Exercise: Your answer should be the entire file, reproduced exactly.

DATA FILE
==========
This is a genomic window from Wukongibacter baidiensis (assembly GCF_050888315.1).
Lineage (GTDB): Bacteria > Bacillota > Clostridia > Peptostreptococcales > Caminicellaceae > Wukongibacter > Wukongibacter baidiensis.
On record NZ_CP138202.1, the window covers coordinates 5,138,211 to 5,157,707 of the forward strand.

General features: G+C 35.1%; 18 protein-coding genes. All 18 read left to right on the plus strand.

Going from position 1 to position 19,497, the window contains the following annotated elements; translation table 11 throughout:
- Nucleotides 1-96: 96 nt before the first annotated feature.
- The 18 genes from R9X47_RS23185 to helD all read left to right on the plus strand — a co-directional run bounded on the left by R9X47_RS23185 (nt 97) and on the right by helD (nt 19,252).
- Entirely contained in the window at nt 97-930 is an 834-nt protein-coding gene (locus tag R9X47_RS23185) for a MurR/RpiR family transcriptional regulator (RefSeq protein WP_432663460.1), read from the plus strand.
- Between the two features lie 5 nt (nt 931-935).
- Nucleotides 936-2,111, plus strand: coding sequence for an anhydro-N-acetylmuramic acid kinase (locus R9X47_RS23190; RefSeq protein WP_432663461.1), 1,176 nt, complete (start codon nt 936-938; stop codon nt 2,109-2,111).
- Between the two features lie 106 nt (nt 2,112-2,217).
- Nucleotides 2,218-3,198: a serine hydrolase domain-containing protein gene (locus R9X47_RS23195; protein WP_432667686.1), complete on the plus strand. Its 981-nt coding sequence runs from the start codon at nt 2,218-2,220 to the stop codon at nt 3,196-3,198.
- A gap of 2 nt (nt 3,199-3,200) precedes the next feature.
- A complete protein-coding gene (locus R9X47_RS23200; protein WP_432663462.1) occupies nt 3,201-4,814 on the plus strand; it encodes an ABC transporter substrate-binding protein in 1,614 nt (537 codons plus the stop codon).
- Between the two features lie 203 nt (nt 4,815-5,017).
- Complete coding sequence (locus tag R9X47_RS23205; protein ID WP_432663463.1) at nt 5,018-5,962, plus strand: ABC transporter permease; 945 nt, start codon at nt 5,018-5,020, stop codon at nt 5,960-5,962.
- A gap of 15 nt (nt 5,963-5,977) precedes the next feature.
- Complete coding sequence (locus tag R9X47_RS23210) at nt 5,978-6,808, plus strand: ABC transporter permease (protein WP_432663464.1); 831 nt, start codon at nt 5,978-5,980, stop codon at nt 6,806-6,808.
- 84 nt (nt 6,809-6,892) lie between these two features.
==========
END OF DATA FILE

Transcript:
This is a genomic window from Wukongibacter baidiensis (assembly GCF_050888315.1).
Lineage (GTDB): Bacteria > Bacillota > Clostridia > Peptostreptococcales > Caminicellaceae > Wukongibacter > Wukongibacter baidiensis.
On record NZ_CP138202.1, the window covers coordinates 5,138,211 to 5,157,707 of the forward strand.

General features: G+C 35.1%; 18 protein-coding genes. All 18 read left to right on the plus strand.

Going from position 1 to position 19,497, the window contains the following annotated elements; translation table 11 throughout:
- Nucleotides 1-96: 96 nt before the first annotated feature.
- The 18 genes from R9X47_RS23185 to helD all read left to right on the plus strand — a co-directional run bounded on the left by R9X47_RS23185 (nt 97) and on the right by helD (nt 19,252).
- Entirely contained in the window at nt 97-930 is an 834-nt protein-coding gene (locus tag R9X47_RS23185) for a MurR/RpiR family transcriptional regulator (RefSeq protein WP_432663460.1), read from the plus strand.
- Between the two features lie 5 nt (nt 931-935).
- Nucleotides 936-2,111, plus strand: coding sequence for an anhydro-N-acetylmuramic acid kinase (locus R9X47_RS23190; RefSeq protein WP_432663461.1), 1,176 nt, complete (start codon nt 936-938; stop codon nt 2,109-2,111).
- Between the two features lie 106 nt (nt 2,112-2,217).
- Nucleotides 2,218-3,198: a serine hydrolase domain-containing protein gene (locus R9X47_RS23195; protein WP_432667686.1), complete on the plus strand. Its 981-nt coding sequence runs from the start codon at nt 2,218-2,220 to the stop codon at nt 3,196-3,198.
- A gap of 2 nt (nt 3,199-3,200) precedes the next feature.
- A complete protein-coding gene (locus R9X47_RS23200; protein WP_432663462.1) occupies nt 3,201-4,814 on the plus strand; it encodes an ABC transporter substrate-binding protein in 1,614 nt (537 codons plus the stop codon).
- Between the two features lie 203 nt (nt 4,815-5,017).
- Complete coding sequence (locus tag R9X47_RS23205; protein ID WP_432663463.1) at nt 5,018-5,962, plus strand: ABC transporter permease; 945 nt, start codon at nt 5,018-5,020, stop codon at nt 5,960-5,962.
- A gap of 15 nt (nt 5,963-5,977) precedes the next feature.
- Complete coding sequence (locus tag R9X47_RS23210) at nt 5,978-6,808, plus strand: ABC transporter permease (protein WP_432663464.1); 831 nt, start codon at nt 5,978-5,980, stop codon at nt 6,806-6,808.
- 84 nt (nt 6,809-6,892) lie between these two features.